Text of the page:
The Prime Meridian, the line between the Eastern and Western hemispheres at a longitude of zero degrees, is situated in Greenwich primarily because of the maritime power of the British empire in the nineteenth century. Over the course of the nineteenth century, long-distance travel by land and sea increased sharply. Great Britain, an island country with a worldwide empire, was the greatest naval power, with a large merchant navy, in addition to the Royal Navy's warships. It was John Harrison, an Englishman who, in the eighteenth century, had solved the problem of calculating longitude at sea, and, by the middle of the nineteenth century, most naval charts were drawn up with Greenwich at the center. Within Britain, Greenwich was the obvious choice, being fairly close to the center of London and the location of the Royal Greenwich Observatory, the scientific center of the Royal Navy.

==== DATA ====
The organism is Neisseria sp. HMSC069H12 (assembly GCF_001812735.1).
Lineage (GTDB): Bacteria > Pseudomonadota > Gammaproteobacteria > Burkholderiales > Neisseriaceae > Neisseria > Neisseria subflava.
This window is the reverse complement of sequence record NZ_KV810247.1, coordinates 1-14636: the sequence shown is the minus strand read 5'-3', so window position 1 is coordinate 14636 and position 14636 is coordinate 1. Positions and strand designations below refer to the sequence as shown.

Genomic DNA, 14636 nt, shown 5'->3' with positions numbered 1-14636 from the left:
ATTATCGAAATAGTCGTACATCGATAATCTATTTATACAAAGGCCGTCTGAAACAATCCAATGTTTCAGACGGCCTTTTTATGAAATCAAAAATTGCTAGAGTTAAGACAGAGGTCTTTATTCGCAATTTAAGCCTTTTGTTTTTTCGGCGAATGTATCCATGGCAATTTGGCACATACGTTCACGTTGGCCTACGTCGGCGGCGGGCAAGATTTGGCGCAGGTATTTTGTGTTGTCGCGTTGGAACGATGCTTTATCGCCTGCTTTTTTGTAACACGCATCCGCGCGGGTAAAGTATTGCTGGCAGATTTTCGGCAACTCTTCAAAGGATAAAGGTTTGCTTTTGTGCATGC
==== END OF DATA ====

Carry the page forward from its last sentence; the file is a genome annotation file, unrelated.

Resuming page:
The Prime Meridian is important for travel and timekeeping because it provides an international central point for cartography, navigation, and chronology. Before time zones were established at the end of the nineteenth and the beginning of the twentieth century (crucially by agreement at the International Meridian Conference in Washington DC in 1884), most towns and cities in the world decided for themselves on timekeeping standards. This lack of organization which would cause chaos in the era of international mass transit means that it is now more crucial than ever that there is a single international basis for navigation. The Prime Meridian is so called because it is the first meridian in both directions, as the International Date Line is the last.